How Do Ecosystems Change Over Time?

Remember that a change in gene frequency in a population over the course of years is evolution. Explain that the genetic differences of organisms within a species increases the chances that at least some members of a species will survive under changing environmental conditions.


Ecosystems and Evolution

In biology, we talk about organisms alone and in groups. So far, we’ve been concerned mainly with individual organisms, which together form populations. Those populations of organisms combine with other populations in order to form communities, and those communities come together with abiotic factors to form entire ecosystems. As we’ve already seen, those ecosystems can be grouped together as a biome when they exhibit similar climates. So, when we study ecosystems and evolution, we are concerned with how the populations in those communities change.

Example of a butterfly

When you look at a population of humans, there are always certain similarities and differences that you notice. For instance, skin color, hair type and color, eye color, average height are all genetic characteristics that are the easiest to notice about people. Biologists don’t just study humans; we study all sorts of living things.

Imagine that you were looking in a field of butterflies: you see thousands that have yellow and black coloring and also a few dozen that have blue and black coloring. You also notice that there are hundreds of birds hunting the butterflies. Before we look at the behavior of the birds, we can make a conclusion about the gene frequency of the yellow color among the butterflies. Specifically, we can say that the gene frequency of yellow is around 99%, because 99% of the butterflies have yellow instead of blue. Similarly, we can say that the gene frequency of blue is about 1% for this population of butterflies.

Gene frequency, or the percentage of individuals in a population that have a certain characteristic, is a way to measure evolution. Going back to the butterflies and the birds, you notice that the birds are only hunting the yellow and black butterflies. For some reason, they are leaving the blue and black butterflies alone. You leave and come back a week later to the same field to find that there are only a few hundred butterflies; what’s more, half of them are now blue and black butterflies!

This is an example of evolution – in this case, the population of butterflies has changed. The gene frequency of yellow coloring has decreased to about 50% because of changing environmental conditions. What were the “changing environmental conditions”? The birds that were hunting the butterflies made the change in the butterfly population. Even though the total number of butterflies has decreased, the blue and black butterflies are surviving better because of the hunting patterns of the birds.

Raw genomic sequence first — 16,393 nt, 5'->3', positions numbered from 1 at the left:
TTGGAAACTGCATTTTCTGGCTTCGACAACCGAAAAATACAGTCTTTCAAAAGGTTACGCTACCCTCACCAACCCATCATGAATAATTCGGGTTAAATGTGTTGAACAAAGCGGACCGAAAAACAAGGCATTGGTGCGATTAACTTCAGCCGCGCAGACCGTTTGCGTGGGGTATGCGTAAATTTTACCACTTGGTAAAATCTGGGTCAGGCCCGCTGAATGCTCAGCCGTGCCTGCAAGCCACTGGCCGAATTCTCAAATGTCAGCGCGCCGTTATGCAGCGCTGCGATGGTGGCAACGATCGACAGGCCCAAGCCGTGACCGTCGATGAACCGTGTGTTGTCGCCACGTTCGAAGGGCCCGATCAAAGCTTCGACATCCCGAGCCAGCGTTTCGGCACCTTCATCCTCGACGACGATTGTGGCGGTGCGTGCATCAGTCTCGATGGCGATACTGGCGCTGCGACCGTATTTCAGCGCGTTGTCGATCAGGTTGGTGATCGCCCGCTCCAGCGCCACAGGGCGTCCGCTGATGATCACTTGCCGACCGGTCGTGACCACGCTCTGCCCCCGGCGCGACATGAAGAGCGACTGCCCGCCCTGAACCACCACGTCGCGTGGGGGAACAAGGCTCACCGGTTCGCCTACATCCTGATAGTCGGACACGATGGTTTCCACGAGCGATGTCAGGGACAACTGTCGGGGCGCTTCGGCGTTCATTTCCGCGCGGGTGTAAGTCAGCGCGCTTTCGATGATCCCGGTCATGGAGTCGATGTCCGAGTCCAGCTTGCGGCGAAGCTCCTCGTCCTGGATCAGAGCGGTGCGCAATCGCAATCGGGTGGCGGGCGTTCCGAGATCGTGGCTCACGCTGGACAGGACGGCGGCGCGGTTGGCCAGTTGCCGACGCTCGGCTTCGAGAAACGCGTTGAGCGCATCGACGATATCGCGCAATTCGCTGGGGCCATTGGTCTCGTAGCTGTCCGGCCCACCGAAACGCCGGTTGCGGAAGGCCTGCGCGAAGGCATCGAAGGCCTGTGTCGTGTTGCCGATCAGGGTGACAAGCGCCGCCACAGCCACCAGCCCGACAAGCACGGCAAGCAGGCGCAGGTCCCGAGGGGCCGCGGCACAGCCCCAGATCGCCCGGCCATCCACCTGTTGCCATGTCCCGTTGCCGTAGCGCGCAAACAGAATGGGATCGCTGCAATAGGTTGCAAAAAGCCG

We have seen that there are many factors that go into making a biome: temperature, precipitation, animals, plants, mountains, rivers, oceans, etc. All of these factors affect the evolution of the living things within the biome.

Questions
Remember
1. What is the biotic relationship between the yellow and black butterflies and the blue and black butterflies that feed on the same plants? Explain.
2. What is the biotic relationship between the butterflies and the birds? Explain.
3. Calculate the gene frequencies if there were 150 yellow and black butterflies and 100 blue and black butterflies in the field.
Put it together
4. List at least two reasons that the birds could be only eating the yellow and black butterflies.
5. Predict what would happen if the climate became mostly cloudy, changing the birds' vision so that both types of butterflies appear to be the same. What type of interaction is this, in terms of biotic and abiotic factors?
Think about it
6. Consider the Forest Hills ecosystem. Inside the ecosystem, among other things, are bushes, trees, and rabbits.
a) Come up with any genetic characteristic for the rabbits that has two forms (in the butterfly example, this was the yellow and blue colors). This can be something like the color of fur, type of nose, length of ears, etc.
b) Come up with genetic frequencies for these two forms, as percentages. Keep in mind that all percentages need to add up to 100%.
c) What do you think will happen to these gene frequencies if snakes are introduced to Forest Hills? Assume that evolution will happen, and list the gene frequencies after the snakes are introduced.
Review
7. Why are there so many producers at the bottom of the food chain?
8. What makes the tectonic plates move?
9. Explain the “butterfly effect” in your own words.
10. 3. Classify each of the following interactions according to the role that they play:
Ex: Hail injures cattle, answer: abiotic affects biotic
a) A hurricane drives buffalo from their watering hole
b) A snowstorm creates an avalanche that destroys a forest
c) Ice on the north pole reflects sunlight away from Earth
d) A giraffe eats a leaf on a tree
e) Humans drill through rock to find precious metals
Variation
  1. Choose three genetic characteristics in you and the people you know to study. Write these down!
  2. You will examine three members of your family/friends and three students. If you choose characteristics that depend on gender, make sure you only talk to people who are the same gender. Make a table showing your results and calculate the gene frequencies for each characteristic. You can use the table below:
    First name of person Characteristic 1:_______________ Characteristic 2:________________ Characteristic 3:________________
    Family / Friends
    Students
  3. Looking at this characteristic in your family, what trends do you notice?
  4. Looking at this characteristic in other students, what trends do you notice?
Choose an Animal
  1. Take an animal card and describe 3-5 features of the animal that make it unique
  2. What is an environment that the animal lives in?
  3. What characteristics does the animal have that makes it fit for this environment?
  4. Choose another environment. What characteristics does the animal have that help it in future generations?
  5. Write a two-paragraph article about how one of these animals evolved into the animal that it is today.